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In Early Modern Spain, Food Had Social Implications

Professor Jodi Campbell dishes on the meaning behind the meal in 15th-century Spain.

In Early Modern Spain, Food Had Social Implications

Professor Jodi Campbell dishes on the meaning behind the meal in 15th-century Spain.

The first rule for avoiding an epic food fight? Don’t mess with the seating chart.

Jodi Campbell, professor of history, researches ways in which early modern Spaniards used food as a means of proclaiming social identity. Photo by Joyce Marshall

For Spaniards in the 1400s to 1600s, scoring a seat at the “first table” with the movers and shakers (the dean, priests and aldermen) indicated they had reached the apex of the societal pecking order.

At the First Table: Food and Social Identity in Early Modern Spain (University of Nebraska Press, 2017) by Jodi Campbell explores how people with certain economic standing, social connections, religious affiliations and regional identities interacted within an evolving society.

“I came across a mention of a spat between two merchants where one told the other, ‘You will eat alone at the table!’ ” said Campbell, professor of European history.

The recording of such an insult raised a question for Campbell. During a sabbatical in Spain, she began to cull university accounts, household ledgers of nobles, monastic records and early recipe books and soon discovered: “Everybody buys food, and it leaves a paper trail.”

As Campbell followed the musty, often stained and sometimes bug-eaten documents, she discovered that food and its corresponding rituals bonded members of Spanish society while simultaneously separating them into hierarchies.

Bread, for instance, was one of the most closely monitored components of people’s diets. Rationing was necessary to avoid social unrest, but it also could serve aspirational goals, both in life and the afterlife.

“While bread was the simplest and most common gift of food to the poor, some took advantage of the opportunity to engage in a greater show of generosity,” Campbell wrote. “A funeral could be perceived as a kind of last-ditch bid for self-improvement, in which one could make a final effort to improve one’s image through a dramatic act of charity.”

Catalan records show a distinction between “fat funerals,” with funds for an impressive family meal and large public displays requiring rented equipment to accommodate crowds, and “thin funerals,” which did not.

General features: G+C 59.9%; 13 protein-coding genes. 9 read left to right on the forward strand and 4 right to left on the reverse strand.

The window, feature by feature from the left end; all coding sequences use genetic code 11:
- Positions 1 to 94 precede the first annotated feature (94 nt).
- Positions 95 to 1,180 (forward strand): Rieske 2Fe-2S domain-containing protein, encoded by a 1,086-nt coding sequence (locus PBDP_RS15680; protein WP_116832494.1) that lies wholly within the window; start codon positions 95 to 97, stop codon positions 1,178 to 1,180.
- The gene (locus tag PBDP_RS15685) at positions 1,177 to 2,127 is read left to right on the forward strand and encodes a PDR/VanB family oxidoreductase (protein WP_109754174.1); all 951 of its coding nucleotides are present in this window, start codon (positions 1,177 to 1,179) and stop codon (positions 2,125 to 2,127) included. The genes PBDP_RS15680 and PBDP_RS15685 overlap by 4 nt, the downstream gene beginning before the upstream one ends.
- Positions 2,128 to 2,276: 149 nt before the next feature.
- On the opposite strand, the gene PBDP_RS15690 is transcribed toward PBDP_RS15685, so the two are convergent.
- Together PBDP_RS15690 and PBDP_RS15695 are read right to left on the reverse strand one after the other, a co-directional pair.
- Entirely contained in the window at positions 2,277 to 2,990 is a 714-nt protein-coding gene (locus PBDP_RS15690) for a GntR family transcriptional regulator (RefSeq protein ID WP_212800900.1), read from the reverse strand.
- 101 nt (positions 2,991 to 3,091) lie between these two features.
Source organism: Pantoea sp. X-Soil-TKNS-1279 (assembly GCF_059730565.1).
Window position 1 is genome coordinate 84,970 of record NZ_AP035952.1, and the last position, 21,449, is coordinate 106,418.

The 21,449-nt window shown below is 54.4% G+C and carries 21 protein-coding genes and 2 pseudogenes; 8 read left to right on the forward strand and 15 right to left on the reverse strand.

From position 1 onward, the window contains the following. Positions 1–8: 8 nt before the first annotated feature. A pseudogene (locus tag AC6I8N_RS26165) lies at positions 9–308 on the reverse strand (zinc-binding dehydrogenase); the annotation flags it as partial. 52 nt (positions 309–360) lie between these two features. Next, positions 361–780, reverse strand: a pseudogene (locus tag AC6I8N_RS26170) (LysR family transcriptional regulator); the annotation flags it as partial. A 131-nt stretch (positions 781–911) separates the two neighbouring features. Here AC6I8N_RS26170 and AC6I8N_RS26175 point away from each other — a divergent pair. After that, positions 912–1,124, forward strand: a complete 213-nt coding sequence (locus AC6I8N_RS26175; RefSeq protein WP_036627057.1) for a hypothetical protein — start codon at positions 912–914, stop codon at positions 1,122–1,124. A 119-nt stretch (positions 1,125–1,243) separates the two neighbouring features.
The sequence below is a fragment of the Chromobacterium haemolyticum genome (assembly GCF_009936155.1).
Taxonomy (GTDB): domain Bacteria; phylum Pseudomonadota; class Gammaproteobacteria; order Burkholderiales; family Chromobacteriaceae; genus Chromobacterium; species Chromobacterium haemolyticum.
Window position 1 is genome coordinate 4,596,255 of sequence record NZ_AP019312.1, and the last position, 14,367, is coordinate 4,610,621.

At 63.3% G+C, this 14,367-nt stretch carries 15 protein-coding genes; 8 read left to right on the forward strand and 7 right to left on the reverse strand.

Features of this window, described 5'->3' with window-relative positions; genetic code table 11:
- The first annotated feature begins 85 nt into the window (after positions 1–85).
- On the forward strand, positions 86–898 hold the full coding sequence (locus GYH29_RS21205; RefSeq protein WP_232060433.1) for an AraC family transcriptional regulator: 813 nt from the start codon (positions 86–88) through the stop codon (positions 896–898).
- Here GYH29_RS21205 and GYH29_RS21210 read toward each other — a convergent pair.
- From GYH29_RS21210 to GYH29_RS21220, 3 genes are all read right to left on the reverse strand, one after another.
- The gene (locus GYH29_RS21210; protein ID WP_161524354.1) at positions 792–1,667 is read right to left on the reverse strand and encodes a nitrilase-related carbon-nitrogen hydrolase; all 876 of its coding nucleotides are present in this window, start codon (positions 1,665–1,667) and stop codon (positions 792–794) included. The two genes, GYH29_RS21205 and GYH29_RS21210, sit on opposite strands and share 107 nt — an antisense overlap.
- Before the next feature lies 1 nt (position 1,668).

Jodi Campbell explores how food and mealtime can reflect economic standing, social connections, religious affiliations and regional identities. Photo by Joyce Marshall

Jodi Campbell explores how food and mealtime can reflect economic standing, social connections, religious affiliations and regional identities. Photo by Joyce Marshall

One of Campbell’s favorite chapters to write describes the various uses of bread: as a religious symbol echoing the bread Christ offered to his disciples; as a donation to the poor; as an offering to the dead in the form of edible “tomb buns,” an inexpensive bread similar to a ship’s biscuit that was left at the tomb; and even as a special type of bread offered to those about to undergo torture.

While research into Spain’s food culture has greatly expanded in recent years, Campbell said it is difficult for non-Spanish-speakers to access.

Ken Albala, a professor of history at the University of the Pacific in Stockton, California, contributed a review that appears on the book’s cover. He called it “a phenomenal book … beautifully written and organized, and meticulously researched with a broad range of primary and secondary sources. There is nothing like it in English.”

He added in an email, “I fully expect that this book will draw the attention of both food scholars and early modernists, because it has implications about the social meaning of diet that apply to all human societies.”

Alex Hidalgo, associate professor and director of undergraduate studies in the history department at TCU, said, “Campbell’s interest in power, women, gender and class are all reflected in her study of food.”

The intense labor required to produce a meal before the advent of refrigeration and the rules of communal dining before the invention of the fork were new concepts for Hidalgo. But he was further struck by the “vertical” hierarchies Campbell revealed, such as peasants who dug for turnips and ate pork and other land animals while wealthier monarchs plucked the sweeter, higher-quality fruit from the trees and ate fowl.

“That attention to culture and society is what drives her,” Hidalgo said of his colleague. “When I read the book, I didn’t necessarily think it was about food. It’s through the medium of food that we see how [Spaniards] think about each other.”

“Food is a way to measure generosity and a level of commitment to your community.”
Jodi Campbell

“Food is a way to measure generosity and a level of commitment to your community,” Campbell said. While she takes pains not to call herself a food historian, Campbell found that food was a way into a narrative about how members of society “perform” when they are in public, especially in a time when “people’s reputations are everything. … Everyone was really aware within this community what their status was.”

But are seating charts still relevant in modern America?

Hidalgo chafed at the memory of being seated at the kids’ table at a Thanksgiving celebration when he was in his early 20s. More recently, he said, he understood the peculiar power of a seating chart when he was put in charge of a departmental banquet.

“I think there is still a case to be made about that hierarchy and how the collective consumption of food can still be a highly performative act,” Hidalgo said.